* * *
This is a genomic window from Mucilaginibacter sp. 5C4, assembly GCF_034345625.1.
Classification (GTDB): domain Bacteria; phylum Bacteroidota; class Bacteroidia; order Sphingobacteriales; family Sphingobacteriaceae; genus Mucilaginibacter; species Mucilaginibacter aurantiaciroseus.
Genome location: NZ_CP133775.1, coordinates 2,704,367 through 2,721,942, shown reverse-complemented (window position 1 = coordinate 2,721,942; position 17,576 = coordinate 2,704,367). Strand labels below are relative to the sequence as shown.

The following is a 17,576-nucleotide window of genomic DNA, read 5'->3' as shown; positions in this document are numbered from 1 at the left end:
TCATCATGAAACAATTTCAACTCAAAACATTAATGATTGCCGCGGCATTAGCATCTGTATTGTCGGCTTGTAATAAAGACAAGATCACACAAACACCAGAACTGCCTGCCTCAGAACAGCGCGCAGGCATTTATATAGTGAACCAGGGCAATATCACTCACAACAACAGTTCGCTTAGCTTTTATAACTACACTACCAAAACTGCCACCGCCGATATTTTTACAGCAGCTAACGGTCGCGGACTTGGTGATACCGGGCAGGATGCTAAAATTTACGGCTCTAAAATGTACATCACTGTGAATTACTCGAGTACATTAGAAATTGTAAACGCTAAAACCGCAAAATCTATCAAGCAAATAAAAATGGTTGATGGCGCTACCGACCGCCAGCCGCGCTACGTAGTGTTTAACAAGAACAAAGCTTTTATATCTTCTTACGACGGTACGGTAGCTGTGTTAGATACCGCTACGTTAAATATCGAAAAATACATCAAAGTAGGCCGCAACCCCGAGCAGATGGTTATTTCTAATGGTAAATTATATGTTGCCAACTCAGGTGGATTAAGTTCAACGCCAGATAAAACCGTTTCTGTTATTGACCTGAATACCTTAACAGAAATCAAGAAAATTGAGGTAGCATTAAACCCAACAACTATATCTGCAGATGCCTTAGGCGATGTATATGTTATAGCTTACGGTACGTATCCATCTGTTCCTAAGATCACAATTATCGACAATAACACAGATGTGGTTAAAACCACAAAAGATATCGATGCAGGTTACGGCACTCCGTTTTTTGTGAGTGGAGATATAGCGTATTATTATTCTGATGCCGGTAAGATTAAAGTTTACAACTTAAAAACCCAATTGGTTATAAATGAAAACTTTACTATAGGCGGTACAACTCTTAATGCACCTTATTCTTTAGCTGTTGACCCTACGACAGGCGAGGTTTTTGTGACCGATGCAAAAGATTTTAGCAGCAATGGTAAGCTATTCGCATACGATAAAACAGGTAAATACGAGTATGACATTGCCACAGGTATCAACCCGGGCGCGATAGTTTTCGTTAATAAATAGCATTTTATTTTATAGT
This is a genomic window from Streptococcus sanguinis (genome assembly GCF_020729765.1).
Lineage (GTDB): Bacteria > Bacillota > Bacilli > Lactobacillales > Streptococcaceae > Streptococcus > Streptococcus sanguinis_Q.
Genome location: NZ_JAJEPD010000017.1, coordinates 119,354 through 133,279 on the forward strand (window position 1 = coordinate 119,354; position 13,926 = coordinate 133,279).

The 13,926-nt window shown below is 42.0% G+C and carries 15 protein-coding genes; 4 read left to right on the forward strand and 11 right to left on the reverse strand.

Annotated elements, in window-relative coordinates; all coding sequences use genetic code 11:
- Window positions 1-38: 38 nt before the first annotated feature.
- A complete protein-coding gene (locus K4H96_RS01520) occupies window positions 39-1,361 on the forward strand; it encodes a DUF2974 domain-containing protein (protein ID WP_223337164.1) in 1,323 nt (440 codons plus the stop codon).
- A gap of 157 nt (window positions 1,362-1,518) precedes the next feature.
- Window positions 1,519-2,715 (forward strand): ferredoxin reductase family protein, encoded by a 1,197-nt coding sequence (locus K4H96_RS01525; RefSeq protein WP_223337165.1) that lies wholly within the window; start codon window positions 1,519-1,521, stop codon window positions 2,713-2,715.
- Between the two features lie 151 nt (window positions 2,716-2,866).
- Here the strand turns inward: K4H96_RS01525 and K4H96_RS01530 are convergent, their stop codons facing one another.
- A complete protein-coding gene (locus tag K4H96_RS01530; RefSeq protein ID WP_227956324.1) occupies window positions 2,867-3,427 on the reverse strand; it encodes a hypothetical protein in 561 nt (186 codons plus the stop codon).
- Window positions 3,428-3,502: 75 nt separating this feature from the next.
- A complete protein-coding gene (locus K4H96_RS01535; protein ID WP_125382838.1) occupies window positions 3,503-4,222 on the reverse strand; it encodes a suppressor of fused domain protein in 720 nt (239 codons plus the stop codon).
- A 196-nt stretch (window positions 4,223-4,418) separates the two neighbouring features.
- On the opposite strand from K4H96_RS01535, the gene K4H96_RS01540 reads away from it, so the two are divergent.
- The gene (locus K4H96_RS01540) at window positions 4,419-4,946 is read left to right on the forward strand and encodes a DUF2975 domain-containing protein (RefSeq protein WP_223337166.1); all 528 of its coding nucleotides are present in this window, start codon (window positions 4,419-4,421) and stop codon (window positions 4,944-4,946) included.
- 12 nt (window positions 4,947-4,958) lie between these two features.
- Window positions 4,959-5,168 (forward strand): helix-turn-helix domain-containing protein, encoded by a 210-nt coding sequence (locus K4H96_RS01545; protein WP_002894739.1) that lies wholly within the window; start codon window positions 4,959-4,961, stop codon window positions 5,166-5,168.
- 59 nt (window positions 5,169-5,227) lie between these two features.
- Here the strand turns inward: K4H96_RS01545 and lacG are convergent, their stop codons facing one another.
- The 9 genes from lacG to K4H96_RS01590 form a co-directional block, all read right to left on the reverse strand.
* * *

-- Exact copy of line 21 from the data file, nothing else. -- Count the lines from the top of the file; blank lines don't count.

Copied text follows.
- On the opposite strand from K4H96_RS01535, the gene K4H96_RS01540 reads away from it, so the two are divergent.